The University of Melbourne
Mahat & Loh_Teachers Spatial Competency.pdf (3.49 MB)

Developing teachers’ spatial competency: Professional learning in a Singapore context.

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posted on 2023-10-11, 01:55 authored by MARIAN MAHATMARIAN MAHAT, Chin Ee Loh

Significant investment in school infrastructure needs to be accompanied with effective professional learning and development of teachers to develop their spatial competency. These spatialised professional learning practices are critical for teachers to understand and use the affordances of flexible and agile design features that are increasingly being used in schools all over the world. Research has shown that this is a significant gap as schools and school systems focus on the school built without due consideration to the professional learning needs of teachers.

The collaborative project between the Faculty of Education at the University of Melbourne and the National Institute of Education at Nanyang Technological University investigated the impact of a spatialised professional learning pilot program in one secondary school in Singapore. This study draws on an in-depth case study approach of the pedagogical and spatial practices of three teachers. Using quantitative and qualitative data from teacher and student surveys, observations and semi-structured interviews, this report provides critical perspectives on the impact of the professional learning program on their teaching practice, efficacy and mind frames.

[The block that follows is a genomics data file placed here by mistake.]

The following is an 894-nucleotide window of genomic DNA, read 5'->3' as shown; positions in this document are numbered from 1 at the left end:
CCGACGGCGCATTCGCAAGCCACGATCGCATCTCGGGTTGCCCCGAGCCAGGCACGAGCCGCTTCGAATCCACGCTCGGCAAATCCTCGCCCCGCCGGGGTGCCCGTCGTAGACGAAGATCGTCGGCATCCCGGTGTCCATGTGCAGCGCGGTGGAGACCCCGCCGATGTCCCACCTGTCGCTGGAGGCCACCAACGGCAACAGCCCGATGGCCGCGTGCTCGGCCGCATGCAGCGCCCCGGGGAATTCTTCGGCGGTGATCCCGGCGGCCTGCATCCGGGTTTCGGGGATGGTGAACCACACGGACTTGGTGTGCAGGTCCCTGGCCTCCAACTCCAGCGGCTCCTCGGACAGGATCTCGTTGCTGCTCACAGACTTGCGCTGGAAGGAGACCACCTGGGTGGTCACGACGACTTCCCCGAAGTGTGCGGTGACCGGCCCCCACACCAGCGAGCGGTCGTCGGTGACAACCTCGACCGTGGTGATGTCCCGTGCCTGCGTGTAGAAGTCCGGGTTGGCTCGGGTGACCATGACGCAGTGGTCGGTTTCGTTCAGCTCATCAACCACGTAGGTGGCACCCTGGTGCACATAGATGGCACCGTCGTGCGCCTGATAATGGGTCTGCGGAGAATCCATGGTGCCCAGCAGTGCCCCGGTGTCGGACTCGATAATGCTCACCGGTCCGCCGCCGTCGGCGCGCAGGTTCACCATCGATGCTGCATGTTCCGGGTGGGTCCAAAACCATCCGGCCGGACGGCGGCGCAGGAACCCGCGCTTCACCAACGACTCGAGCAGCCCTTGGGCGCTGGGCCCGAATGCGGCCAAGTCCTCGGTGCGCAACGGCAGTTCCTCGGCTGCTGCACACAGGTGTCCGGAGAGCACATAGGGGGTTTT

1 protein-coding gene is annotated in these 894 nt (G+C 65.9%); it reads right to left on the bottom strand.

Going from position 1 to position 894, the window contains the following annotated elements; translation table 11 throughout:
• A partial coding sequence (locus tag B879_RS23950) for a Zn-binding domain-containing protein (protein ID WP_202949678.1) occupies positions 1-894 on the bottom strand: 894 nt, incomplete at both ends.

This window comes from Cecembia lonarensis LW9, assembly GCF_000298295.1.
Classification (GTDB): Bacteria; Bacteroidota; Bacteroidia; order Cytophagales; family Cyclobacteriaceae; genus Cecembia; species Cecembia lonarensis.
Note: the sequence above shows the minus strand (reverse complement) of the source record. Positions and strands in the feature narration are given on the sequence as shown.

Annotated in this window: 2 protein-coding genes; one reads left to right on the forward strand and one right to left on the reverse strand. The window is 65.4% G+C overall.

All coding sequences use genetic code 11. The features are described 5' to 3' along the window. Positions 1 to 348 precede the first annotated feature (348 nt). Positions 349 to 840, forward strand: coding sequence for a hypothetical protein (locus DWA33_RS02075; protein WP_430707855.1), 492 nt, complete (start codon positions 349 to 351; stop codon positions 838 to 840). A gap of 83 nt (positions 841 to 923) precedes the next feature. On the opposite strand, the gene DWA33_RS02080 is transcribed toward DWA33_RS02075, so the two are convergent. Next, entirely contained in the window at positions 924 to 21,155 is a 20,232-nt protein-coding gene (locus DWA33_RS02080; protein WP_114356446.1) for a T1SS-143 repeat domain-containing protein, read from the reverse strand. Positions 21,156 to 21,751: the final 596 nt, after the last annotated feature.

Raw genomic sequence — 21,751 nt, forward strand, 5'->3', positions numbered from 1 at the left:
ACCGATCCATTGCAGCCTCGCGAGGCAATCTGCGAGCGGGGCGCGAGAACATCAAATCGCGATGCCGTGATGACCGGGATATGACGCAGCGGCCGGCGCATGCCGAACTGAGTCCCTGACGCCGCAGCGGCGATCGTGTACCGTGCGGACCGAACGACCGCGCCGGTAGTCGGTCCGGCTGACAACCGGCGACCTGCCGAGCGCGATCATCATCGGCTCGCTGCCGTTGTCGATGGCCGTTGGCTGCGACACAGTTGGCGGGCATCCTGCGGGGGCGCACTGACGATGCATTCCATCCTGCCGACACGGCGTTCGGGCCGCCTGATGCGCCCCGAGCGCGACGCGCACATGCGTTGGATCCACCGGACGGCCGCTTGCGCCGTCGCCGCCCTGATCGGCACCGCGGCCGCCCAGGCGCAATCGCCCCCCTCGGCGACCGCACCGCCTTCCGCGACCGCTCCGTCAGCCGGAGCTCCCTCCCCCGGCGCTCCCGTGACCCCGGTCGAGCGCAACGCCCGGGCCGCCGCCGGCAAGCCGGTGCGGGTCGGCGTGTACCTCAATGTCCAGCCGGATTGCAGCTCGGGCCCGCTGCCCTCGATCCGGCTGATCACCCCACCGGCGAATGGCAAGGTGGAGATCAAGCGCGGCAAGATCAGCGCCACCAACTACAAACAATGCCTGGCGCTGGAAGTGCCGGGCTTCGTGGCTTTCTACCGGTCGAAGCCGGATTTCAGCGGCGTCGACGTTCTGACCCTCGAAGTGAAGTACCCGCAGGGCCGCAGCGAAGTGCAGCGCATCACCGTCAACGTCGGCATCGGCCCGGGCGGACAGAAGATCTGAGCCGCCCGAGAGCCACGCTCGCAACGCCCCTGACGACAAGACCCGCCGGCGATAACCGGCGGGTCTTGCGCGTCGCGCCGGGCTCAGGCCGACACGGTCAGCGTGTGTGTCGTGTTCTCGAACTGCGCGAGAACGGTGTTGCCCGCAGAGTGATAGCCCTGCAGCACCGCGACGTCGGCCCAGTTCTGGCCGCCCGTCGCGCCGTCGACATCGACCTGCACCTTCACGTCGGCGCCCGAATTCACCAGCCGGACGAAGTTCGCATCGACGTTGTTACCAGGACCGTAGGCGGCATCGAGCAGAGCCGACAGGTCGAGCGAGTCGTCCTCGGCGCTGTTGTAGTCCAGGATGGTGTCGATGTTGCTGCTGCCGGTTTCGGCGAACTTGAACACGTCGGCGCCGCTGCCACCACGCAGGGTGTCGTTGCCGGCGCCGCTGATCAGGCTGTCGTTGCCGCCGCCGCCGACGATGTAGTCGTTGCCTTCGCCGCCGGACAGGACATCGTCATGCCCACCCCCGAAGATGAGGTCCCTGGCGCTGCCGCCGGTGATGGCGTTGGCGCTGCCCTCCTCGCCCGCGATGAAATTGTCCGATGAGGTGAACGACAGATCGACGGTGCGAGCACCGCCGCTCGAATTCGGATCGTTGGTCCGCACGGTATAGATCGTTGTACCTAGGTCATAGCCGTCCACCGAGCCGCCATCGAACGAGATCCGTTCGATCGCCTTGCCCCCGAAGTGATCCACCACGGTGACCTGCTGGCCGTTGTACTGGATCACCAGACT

In summary, the professional learning program helped teachers become more aware of how the physical space can shape the learning experiences of students. However, they also noted challenges, such as a lack of suitable classrooms and furniture, class size, and heavy curriculum, which restricts them from using the affordances of the physical space as part of their pedagogical practice.

The report concludes by discussing three practical implications for future practice: (1) the importance of providing a range of diverse furniture options in flexible and agile learning environments, (2) the inclusion of teacher and student voice in the design of learning spaces, and (3) the significance of future-focused spatialised professional learning and development practices. These provocations for future practice, while pertinent to the Singaporean context, can also be read with broader relevance to other educational systems and schools.


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